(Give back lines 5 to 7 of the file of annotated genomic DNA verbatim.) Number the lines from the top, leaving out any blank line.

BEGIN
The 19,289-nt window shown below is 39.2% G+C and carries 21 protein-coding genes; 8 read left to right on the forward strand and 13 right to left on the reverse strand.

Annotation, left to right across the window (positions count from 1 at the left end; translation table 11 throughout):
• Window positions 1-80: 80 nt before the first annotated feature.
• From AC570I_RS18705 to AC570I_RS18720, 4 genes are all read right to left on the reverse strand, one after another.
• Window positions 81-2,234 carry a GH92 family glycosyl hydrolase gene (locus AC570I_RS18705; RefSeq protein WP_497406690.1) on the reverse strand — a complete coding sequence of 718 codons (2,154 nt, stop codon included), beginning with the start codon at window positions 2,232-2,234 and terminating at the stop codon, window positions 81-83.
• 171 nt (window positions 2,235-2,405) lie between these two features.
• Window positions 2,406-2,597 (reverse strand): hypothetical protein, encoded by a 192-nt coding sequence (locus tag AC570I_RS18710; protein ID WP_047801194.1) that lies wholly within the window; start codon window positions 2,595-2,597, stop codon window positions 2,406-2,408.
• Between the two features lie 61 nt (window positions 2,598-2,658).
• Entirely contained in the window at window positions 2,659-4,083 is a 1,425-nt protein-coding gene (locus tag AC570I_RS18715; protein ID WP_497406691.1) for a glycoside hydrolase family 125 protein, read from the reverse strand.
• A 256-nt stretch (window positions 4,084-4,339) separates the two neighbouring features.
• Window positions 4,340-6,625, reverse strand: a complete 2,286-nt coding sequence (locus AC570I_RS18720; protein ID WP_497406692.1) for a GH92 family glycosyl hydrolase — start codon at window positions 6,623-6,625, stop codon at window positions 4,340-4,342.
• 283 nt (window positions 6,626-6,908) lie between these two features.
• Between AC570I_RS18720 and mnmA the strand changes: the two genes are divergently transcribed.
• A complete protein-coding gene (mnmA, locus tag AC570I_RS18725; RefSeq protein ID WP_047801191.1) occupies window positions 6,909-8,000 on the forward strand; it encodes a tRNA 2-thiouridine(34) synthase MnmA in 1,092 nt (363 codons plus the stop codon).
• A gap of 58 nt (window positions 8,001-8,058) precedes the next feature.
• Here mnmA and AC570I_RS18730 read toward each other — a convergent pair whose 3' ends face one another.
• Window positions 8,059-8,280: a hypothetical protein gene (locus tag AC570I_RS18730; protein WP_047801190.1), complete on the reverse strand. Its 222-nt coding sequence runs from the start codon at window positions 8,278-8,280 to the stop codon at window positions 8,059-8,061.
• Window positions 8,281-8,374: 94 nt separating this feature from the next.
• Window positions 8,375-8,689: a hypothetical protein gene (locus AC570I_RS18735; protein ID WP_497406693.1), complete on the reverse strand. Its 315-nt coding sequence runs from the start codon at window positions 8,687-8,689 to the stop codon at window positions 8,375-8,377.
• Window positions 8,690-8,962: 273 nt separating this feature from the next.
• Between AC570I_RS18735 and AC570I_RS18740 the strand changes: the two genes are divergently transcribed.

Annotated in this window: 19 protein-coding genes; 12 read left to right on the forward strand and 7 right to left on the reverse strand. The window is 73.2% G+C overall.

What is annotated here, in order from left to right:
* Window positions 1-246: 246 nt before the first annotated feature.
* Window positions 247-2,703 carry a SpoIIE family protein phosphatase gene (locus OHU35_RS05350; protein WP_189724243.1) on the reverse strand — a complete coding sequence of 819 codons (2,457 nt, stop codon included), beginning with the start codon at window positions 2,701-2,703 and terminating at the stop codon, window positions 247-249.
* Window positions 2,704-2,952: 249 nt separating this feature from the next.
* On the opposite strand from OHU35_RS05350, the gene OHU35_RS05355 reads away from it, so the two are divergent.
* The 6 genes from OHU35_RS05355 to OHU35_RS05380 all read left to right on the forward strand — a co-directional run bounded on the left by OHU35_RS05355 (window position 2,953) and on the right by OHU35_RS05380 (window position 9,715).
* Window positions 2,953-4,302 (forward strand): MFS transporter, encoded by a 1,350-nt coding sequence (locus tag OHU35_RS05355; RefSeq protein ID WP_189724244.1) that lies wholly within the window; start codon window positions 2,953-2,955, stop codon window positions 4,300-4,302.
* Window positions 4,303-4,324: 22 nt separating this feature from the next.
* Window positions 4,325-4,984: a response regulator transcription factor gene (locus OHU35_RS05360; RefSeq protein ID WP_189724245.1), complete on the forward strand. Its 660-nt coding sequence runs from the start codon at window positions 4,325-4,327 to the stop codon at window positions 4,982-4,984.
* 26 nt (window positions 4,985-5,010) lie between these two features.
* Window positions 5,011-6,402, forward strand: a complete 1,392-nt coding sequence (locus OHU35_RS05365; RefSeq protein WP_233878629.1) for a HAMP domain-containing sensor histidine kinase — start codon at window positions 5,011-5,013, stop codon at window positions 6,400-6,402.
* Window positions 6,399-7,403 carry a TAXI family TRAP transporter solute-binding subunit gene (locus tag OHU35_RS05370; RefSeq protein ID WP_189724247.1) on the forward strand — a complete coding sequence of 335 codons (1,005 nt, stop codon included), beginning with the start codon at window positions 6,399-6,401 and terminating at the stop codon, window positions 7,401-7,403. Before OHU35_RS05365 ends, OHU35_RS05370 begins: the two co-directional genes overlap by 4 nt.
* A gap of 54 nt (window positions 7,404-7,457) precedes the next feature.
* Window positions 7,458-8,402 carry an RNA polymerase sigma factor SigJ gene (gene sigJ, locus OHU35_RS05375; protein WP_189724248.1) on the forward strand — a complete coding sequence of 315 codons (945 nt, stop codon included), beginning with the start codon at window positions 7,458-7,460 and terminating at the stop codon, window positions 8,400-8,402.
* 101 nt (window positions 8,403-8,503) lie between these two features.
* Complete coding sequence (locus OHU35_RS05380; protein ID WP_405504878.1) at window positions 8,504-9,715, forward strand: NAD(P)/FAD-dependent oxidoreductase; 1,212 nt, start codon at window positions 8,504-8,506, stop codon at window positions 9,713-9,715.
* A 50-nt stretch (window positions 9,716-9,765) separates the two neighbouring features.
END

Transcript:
• Window positions 81-2,234 carry a GH92 family glycosyl hydrolase gene (locus AC570I_RS18705; RefSeq protein WP_497406690.1) on the reverse strand — a complete coding sequence of 718 codons (2,154 nt, stop codon included), beginning with the start codon at window positions 2,232-2,234 and terminating at the stop codon, window positions 81-83.
• 171 nt (window positions 2,235-2,405) lie between these two features.
• Window positions 2,406-2,597 (reverse strand): hypothetical protein, encoded by a 192-nt coding sequence (locus tag AC570I_RS18710; protein ID WP_047801194.1) that lies wholly within the window; start codon window positions 2,595-2,597, stop codon window positions 2,406-2,408.